“But it seems to set us down; it seems common in us to be so ready to be familiar with common people. More in us, because we do live plainly. If Mrs. Hadden or Mrs. Marchbanks did it, it might seem kind without the common. I think they ought to begin such things.”
“But then if they don’t? Very likely it would be far more inconvenient for them; and not the same good either, because it would be, or seem, a condescension. We are the ‘very next,’ and we must be content to be the step we are.”
“It’s the other thing with us,—con-ascension,—isn’t it, mother? A step up for somebody, and no step down for anybody. Mrs. Ingleside does it,” Ruth added.
“O, Mrs. Ingleside does all sorts of things. She has that sort of position. It’s as independent as the other. High moral and high social can do anything. It’s the betwixt and between that must be careful.”
“What a miserably negative set we are, in such a positive state of the world!” cried Barbara. “Except Ruth’s music, there isn’t a specialty among us; we haven’t any views; we’re on the mean-spirited side of the Woman Question; ‘all woman, and no question,’ as mother says; we shall never preach, nor speech, nor leech; we can’t be magnificent, and we won’t be common! I don’t see what is to become of us, unless—and I wonder if maybe that isn’t it?—we just do two or three rather right things in a no-particular sort of a way.”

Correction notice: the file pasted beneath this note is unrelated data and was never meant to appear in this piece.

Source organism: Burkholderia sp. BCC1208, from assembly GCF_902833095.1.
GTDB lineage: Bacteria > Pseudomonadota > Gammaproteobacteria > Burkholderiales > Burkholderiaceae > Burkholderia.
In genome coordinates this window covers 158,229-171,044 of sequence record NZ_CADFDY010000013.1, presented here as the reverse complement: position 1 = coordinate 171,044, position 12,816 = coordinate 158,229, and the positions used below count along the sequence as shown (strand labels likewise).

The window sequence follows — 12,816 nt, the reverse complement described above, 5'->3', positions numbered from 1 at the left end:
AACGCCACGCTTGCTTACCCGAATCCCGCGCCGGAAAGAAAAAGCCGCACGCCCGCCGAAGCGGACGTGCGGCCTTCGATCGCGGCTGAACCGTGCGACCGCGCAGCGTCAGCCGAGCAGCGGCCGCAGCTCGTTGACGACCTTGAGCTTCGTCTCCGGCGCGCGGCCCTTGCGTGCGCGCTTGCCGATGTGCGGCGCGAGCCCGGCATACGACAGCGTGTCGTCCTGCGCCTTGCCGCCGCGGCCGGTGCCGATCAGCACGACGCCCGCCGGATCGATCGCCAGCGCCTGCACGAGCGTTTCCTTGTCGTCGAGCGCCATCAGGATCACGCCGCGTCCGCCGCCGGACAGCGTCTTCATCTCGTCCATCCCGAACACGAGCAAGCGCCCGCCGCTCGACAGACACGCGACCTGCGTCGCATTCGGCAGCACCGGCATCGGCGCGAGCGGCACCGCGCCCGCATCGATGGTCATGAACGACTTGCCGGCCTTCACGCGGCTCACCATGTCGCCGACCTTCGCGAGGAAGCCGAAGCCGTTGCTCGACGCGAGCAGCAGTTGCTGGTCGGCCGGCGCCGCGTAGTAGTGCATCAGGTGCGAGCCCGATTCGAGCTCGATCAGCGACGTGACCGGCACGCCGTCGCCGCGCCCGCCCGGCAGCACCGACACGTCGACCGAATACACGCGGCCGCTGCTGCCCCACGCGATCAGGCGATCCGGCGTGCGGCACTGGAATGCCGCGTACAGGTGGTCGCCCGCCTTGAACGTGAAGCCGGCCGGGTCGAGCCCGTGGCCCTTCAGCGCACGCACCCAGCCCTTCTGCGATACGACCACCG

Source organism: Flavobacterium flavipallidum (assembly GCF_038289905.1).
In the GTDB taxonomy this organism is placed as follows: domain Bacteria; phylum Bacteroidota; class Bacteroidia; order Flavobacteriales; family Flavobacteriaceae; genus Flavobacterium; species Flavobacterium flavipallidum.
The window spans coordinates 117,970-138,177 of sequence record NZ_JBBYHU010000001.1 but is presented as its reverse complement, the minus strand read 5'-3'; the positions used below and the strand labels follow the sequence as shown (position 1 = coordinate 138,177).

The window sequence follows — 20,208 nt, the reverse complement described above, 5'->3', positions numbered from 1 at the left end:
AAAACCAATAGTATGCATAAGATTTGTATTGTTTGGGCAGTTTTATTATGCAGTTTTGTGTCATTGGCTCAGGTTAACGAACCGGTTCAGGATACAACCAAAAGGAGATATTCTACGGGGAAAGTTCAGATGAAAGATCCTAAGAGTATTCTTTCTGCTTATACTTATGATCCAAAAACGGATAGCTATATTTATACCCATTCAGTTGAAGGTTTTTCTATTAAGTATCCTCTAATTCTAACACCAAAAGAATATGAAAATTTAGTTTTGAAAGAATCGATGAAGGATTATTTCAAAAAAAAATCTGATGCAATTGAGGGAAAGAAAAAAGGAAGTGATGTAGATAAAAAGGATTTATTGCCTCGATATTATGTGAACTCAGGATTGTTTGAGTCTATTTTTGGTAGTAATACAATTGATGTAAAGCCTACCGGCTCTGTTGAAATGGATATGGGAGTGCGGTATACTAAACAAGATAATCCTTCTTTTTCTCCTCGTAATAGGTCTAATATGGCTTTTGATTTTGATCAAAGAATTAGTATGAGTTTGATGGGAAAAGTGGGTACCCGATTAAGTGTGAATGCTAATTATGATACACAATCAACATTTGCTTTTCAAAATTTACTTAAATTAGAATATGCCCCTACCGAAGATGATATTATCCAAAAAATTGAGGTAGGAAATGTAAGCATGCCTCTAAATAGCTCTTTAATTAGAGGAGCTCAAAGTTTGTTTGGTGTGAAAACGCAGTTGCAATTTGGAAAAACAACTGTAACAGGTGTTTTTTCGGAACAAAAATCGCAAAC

“Barbara, how nice you are!” cried Ruth.
“No. I’m a thorn. Don’t touch me.”
“We never have company when we are having sewing done,” said Mrs. Holabird. “We can always manage that.”
“I don’t want to play Box and Cox,” said Rosamond.
“That’s the beauty of you, Rosa Mundi!” said Barbara, warmly. “You don’t want to play anything. That’s where you’ll come out sun-clear and diamond bright!”
THE “BACK YETT AJEE.”
Those who do not like common people need not read this chapter.
We had Delia Waite the next week. It happened well, in a sort of Box-and-Cox fashion; for Mrs. Van Alstyne went off with some friends to the Isles of Shoals, and Alice and Adelaide Marchbanks went with her; so that we knew we should see nothing of the two great families for a good many days; and when Leslie came, or the Haddens, we did not so much mind; besides, they knew that we were busy, and they did not expect any “coil” got up for them. Leslie came right up stairs, when she was alone; if Harry or Mr. Thayne were with her, one of us would take a wristband or a bit of ruffling, and go down. Somehow, if it happened to be Harry, Barbara was always tumultuously busy, and never offered to receive: but it always ended in Rosamond’s making her. It seemed to be one of the things that people wait to be overcome in their objections to.
We always had a snug, cosey time when Delia was with us; we were all simple and busy, and the work was getting on; that was such an under-satisfaction; and Delia was having such a good time. She hardly ever failed to come to us when we wanted her; she could always make some arrangement.